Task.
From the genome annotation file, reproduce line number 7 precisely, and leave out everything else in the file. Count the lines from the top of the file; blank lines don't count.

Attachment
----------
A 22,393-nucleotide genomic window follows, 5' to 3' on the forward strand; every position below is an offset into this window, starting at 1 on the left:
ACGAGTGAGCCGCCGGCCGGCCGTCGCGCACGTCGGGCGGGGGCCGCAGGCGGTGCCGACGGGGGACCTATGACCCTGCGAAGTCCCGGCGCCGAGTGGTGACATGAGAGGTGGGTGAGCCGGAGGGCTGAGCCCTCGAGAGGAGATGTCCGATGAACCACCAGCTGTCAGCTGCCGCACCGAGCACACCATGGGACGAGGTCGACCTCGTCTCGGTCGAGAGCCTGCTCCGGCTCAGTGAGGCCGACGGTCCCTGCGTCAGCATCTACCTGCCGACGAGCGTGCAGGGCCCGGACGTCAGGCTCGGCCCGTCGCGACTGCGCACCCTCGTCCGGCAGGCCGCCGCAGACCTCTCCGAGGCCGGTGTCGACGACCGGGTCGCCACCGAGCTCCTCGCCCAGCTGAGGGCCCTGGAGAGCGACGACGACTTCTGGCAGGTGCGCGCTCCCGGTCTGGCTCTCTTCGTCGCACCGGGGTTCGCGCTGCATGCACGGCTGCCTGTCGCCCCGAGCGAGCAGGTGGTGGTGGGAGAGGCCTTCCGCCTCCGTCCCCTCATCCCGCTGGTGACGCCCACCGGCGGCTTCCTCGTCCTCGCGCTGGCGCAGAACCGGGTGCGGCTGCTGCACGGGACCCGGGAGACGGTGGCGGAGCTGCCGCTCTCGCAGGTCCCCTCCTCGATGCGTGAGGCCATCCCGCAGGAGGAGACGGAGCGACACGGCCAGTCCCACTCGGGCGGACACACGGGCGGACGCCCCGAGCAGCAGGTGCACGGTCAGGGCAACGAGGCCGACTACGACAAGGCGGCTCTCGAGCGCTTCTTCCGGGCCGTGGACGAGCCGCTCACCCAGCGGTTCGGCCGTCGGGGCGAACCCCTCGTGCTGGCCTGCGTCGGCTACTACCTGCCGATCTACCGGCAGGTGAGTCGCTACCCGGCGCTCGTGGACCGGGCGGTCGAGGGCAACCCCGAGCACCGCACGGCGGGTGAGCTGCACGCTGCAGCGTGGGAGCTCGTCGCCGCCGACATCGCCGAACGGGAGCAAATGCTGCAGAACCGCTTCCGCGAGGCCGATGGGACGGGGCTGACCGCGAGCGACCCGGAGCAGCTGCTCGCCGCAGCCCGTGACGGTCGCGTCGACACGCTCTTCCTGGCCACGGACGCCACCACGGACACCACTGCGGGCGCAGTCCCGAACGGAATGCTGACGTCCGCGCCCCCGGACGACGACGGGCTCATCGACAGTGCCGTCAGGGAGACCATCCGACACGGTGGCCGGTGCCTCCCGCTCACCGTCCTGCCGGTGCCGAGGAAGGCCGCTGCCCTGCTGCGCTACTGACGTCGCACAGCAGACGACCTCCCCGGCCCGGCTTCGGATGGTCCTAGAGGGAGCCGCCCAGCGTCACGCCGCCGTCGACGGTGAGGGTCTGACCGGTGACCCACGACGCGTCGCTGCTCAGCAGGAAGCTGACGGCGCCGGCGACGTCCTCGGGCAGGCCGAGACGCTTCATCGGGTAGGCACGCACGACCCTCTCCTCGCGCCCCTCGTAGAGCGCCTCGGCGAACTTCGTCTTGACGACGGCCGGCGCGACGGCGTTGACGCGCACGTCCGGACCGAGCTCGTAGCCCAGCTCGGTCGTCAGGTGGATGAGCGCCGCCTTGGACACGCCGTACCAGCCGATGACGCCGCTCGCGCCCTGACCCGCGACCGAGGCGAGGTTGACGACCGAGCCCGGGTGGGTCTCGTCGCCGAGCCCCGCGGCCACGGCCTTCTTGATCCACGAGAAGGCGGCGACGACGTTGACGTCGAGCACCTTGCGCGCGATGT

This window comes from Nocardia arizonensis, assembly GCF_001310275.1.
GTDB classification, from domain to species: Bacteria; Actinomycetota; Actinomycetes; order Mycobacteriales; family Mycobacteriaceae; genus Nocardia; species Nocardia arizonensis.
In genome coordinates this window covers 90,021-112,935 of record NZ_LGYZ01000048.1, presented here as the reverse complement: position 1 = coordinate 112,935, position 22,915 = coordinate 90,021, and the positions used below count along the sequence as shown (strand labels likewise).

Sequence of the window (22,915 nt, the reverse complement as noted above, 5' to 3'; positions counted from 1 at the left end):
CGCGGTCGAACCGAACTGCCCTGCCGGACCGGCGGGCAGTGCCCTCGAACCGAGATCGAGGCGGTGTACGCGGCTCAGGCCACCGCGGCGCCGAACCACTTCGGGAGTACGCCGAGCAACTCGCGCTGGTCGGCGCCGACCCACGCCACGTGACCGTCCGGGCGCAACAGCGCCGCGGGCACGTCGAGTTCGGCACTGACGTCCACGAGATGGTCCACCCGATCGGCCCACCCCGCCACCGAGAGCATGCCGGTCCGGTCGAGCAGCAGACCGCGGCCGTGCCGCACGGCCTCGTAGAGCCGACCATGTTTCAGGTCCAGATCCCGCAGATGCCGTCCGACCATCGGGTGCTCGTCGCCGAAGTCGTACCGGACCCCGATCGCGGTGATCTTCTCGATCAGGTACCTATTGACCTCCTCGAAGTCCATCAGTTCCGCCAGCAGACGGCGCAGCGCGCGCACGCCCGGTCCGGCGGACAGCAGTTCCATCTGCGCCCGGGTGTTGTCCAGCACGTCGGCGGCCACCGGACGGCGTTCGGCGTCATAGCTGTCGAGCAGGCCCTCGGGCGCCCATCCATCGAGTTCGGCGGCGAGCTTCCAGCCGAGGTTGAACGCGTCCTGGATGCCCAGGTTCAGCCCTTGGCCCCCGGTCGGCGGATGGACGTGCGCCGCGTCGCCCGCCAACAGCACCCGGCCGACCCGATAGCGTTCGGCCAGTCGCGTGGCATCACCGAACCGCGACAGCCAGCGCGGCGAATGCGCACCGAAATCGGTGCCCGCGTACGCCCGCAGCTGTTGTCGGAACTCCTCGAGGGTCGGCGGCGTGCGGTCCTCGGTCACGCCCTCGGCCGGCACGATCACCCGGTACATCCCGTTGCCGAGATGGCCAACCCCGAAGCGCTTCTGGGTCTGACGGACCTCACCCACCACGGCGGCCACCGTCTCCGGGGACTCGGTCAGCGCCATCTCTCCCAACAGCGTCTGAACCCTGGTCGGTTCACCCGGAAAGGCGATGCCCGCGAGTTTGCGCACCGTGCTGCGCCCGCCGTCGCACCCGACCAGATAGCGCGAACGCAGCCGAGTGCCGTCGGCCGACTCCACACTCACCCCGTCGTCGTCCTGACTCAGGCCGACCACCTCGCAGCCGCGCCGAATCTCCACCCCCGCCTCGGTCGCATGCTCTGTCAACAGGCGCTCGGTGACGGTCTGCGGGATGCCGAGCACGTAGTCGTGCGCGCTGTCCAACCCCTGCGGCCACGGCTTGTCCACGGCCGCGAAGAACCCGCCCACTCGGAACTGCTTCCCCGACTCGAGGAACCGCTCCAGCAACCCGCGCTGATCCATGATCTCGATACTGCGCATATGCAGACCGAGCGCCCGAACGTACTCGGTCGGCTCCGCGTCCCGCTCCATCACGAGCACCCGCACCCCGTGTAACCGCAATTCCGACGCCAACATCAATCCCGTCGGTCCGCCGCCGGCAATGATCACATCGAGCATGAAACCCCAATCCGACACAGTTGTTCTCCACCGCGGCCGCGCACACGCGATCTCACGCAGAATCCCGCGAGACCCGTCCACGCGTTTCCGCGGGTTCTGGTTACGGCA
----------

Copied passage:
CGCGGTCGAACCGAACTGCCCTGCCGGACCGGCGGGCAGTGCCCTCGAACCGAGATCGAGGCGGTGTACGCGGCTCAGGCCACCGCGGCGCCGAACCACTTCGGGAGTACGCCGAGCAACTCGCGCTGGTCGGCGCCGACCCACGCCACGTGACCGTCCGGGCGCAACAGCGCCGCGGGCACGTCGAGTTCGGCACTGACGTCCACGAGATGGTCCACCCGATCGGCCCACCCCGCCACCGAGAGCATGCCGGTCCGGTCGAGCAGCAGACCGCGGCCGTGCCGCACGGCCTCGTAGAGCCGACCATGTTTCAGGTCCAGATCCCGCAGATGCCGTCCGACCATCGGGTGCTCGTCGCCGAAGTCGTACCGGACCCCGATCGCGGTGATCTTCTCGATCAGGTACCTATTGACCTCCTCGAAGTCCATCAGTTCCGCCAGCAGACGGCGCAGCGCGCGCACGCCCGGTCCGGCGGACAGCAGTTCCATCTGCGCCCGGGTGTTGTCCAGCACGTCGGCGGCCACCGGACGGCGTTCGGCGTCATAGCTGTCGAGCAGGCCCTCGGGCGCCCATCCATCGAGTTCGGCGGCGAGCTTCCAGCCGAGGTTGAACGCGTCCTGGATGCCCAGGTTCAGCCCTTGGCCCCCGGTCGGCGGATGGACGTGCGCCGCGTCGCCCGCCAACAGCACCCGGCCGACCCGATAGCGTTCGGCCAGTCGCGTGGCATCACCGAACCGCGACAGCCAGCGCGGCGAATGCGCACCGAAATCGGTGCCCGCGTACGCCCGCAGCTGTTGTCGGAACTCCTCGAGGGTCGGCGGCGTGCGGTCCTCGGTCACGCCCTCGGCCGGCACGATCACCCGGTACATCCCGTTGCCGAGATGGCCAACCCCGAAGCGCTTCTGGGTCTGACGGACCTCACCCACCACGGCGGCCACCGTCTCCGGGGACTCGGTCAGCGCCATCTCTCCCAACAGCGTCTGAACCCTGGTCGGTTCACCCGGAAAGGCGATGCCCGCGAGTTTGCGCACCGTGCTGCGCCCGCCGTCGCACCCGACCAGATAGCGCGAACGCAGCCGAGTGCCGTCGGCCGACTCCACACTCACCCCGTCGTCGTCCTGACTCAGGCCGACCACCTCGCAGCCGCGCCGAATCTCCACCCCCGCCTCGGTCGCATGCTCTGTCAACAGGCGCTCGGTGACGGTCTGCGGGATGCCGAGCACGTAGTCGTGCGCGCTGTCCAACCCCTGCGGCCACGGCTTGTCCACGGCCGCGAAGAACCCGCCCACTCGGAACTGCTTCCCCGACTCGAGGAACCGCTCCAGCAACCCGCGCTGATCCATGATCTCGATACTGCGCATATGCAGACCGAGCGCCCGAACGTACTCGGTCGGCTCCGCGTCCCGCTCCATCACGAGCACCCGCACCCCGTGTAACCGCAATTCCGACGCCAACATCAATCCCGTCGGTCCGCCGCCGGCAATGATCACATCGAGCATGAAACCCCAATCCGACACAGTTGTTCTCCACCGCGGCCGCGCACACGCGATCTCACGCAGAATCCCGCGAGACCCGTCCACGCGTTTCCGCGGGTTCTGGTTACGGCA